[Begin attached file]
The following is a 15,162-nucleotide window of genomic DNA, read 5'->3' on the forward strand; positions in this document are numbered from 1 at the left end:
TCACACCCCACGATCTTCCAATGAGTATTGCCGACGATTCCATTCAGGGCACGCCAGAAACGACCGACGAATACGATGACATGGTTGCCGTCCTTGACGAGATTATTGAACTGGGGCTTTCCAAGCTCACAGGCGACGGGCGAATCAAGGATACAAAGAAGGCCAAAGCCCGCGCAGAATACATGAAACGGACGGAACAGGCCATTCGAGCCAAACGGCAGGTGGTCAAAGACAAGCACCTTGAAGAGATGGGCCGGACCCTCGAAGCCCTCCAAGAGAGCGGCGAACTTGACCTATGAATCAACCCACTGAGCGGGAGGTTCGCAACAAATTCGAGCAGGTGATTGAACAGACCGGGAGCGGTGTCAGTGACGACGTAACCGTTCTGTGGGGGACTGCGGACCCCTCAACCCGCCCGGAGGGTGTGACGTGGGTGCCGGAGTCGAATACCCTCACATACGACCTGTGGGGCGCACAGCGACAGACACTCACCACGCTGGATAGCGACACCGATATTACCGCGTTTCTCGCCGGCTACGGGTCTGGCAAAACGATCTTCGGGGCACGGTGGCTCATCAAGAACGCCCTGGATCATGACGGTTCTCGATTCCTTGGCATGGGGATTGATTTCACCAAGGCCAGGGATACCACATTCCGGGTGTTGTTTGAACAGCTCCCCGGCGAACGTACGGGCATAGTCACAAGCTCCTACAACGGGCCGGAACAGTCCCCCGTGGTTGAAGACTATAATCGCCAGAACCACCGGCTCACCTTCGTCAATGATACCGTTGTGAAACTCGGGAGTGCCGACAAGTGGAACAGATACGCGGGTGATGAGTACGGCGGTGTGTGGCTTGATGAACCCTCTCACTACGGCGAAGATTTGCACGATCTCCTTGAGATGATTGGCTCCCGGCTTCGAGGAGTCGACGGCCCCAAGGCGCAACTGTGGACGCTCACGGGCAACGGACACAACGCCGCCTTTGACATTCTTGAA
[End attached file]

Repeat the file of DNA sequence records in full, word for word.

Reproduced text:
The following is a 15,162-nucleotide window of genomic DNA, read 5'->3' on the forward strand; positions in this document are numbered from 1 at the left end:
TCACACCCCACGATCTTCCAATGAGTATTGCCGACGATTCCATTCAGGGCACGCCAGAAACGACCGACGAATACGATGACATGGTTGCCGTCCTTGACGAGATTATTGAACTGGGGCTTTCCAAGCTCACAGGCGACGGGCGAATCAAGGATACAAAGAAGGCCAAAGCCCGCGCAGAATACATGAAACGGACGGAACAGGCCATTCGAGCCAAACGGCAGGTGGTCAAAGACAAGCACCTTGAAGAGATGGGCCGGACCCTCGAAGCCCTCCAAGAGAGCGGCGAACTTGACCTATGAATCAACCCACTGAGCGGGAGGTTCGCAACAAATTCGAGCAGGTGATTGAACAGACCGGGAGCGGTGTCAGTGACGACGTAACCGTTCTGTGGGGGACTGCGGACCCCTCAACCCGCCCGGAGGGTGTGACGTGGGTGCCGGAGTCGAATACCCTCACATACGACCTGTGGGGCGCACAGCGACAGACACTCACCACGCTGGATAGCGACACCGATATTACCGCGTTTCTCGCCGGCTACGGGTCTGGCAAAACGATCTTCGGGGCACGGTGGCTCATCAAGAACGCCCTGGATCATGACGGTTCTCGATTCCTTGGCATGGGGATTGATTTCACCAAGGCCAGGGATACCACATTCCGGGTGTTGTTTGAACAGCTCCCCGGCGAACGTACGGGCATAGTCACAAGCTCCTACAACGGGCCGGAACAGTCCCCCGTGGTTGAAGACTATAATCGCCAGAACCACCGGCTCACCTTCGTCAATGATACCGTTGTGAAACTCGGGAGTGCCGACAAGTGGAACAGATACGCGGGTGATGAGTACGGCGGTGTGTGGCTTGATGAACCCTCTCACTACGGCGAAGATTTGCACGATCTCCTTGAGATGATTGGCTCCCGGCTTCGAGGAGTCGACGGCCCCAAGGCGCAACTGTGGACGCTCACGGGCAACGGACACAACGCCGCCTTTGACATTCTTGAA